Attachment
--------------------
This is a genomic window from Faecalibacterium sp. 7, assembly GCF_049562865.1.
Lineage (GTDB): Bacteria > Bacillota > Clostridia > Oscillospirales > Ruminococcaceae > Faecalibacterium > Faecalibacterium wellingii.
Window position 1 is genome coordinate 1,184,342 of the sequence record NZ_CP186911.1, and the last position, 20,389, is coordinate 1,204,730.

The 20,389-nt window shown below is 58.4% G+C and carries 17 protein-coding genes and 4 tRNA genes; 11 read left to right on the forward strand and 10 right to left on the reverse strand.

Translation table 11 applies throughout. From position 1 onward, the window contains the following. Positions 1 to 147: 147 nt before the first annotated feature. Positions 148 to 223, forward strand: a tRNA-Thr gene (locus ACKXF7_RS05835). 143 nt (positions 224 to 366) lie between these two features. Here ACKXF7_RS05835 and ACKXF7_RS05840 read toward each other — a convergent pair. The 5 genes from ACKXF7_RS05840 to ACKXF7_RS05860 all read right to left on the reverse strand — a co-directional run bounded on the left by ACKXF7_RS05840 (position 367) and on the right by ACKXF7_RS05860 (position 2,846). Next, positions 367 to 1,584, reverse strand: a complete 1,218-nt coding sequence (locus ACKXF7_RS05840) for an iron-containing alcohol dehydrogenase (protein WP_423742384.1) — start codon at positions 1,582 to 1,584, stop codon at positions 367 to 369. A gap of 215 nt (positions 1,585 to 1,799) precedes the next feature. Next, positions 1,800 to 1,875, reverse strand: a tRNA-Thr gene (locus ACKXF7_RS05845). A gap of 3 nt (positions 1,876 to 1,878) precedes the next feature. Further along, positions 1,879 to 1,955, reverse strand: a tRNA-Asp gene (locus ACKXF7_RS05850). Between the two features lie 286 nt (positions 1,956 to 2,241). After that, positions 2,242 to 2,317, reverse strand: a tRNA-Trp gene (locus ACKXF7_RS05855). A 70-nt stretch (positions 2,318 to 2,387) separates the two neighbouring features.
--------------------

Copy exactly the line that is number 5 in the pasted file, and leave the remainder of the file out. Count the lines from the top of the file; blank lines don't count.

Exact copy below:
Translation table 11 applies throughout. From position 1 onward, the window contains the following. Positions 1 to 147: 147 nt before the first annotated feature. Positions 148 to 223, forward strand: a tRNA-Thr gene (locus ACKXF7_RS05835). 143 nt (positions 224 to 366) lie between these two features. Here ACKXF7_RS05835 and ACKXF7_RS05840 read toward each other — a convergent pair. The 5 genes from ACKXF7_RS05840 to ACKXF7_RS05860 all read right to left on the reverse strand — a co-directional run bounded on the left by ACKXF7_RS05840 (position 367) and on the right by ACKXF7_RS05860 (position 2,846). Next, positions 367 to 1,584, reverse strand: a complete 1,218-nt coding sequence (locus ACKXF7_RS05840) for an iron-containing alcohol dehydrogenase (protein WP_423742384.1) — start codon at positions 1,582 to 1,584, stop codon at positions 367 to 369. A gap of 215 nt (positions 1,585 to 1,799) precedes the next feature. Next, positions 1,800 to 1,875, reverse strand: a tRNA-Thr gene (locus ACKXF7_RS05845). A gap of 3 nt (positions 1,876 to 1,878) precedes the next feature. Further along, positions 1,879 to 1,955, reverse strand: a tRNA-Asp gene (locus ACKXF7_RS05850). Between the two features lie 286 nt (positions 1,956 to 2,241). After that, positions 2,242 to 2,317, reverse strand: a tRNA-Trp gene (locus ACKXF7_RS05855). A 70-nt stretch (positions 2,318 to 2,387) separates the two neighbouring features.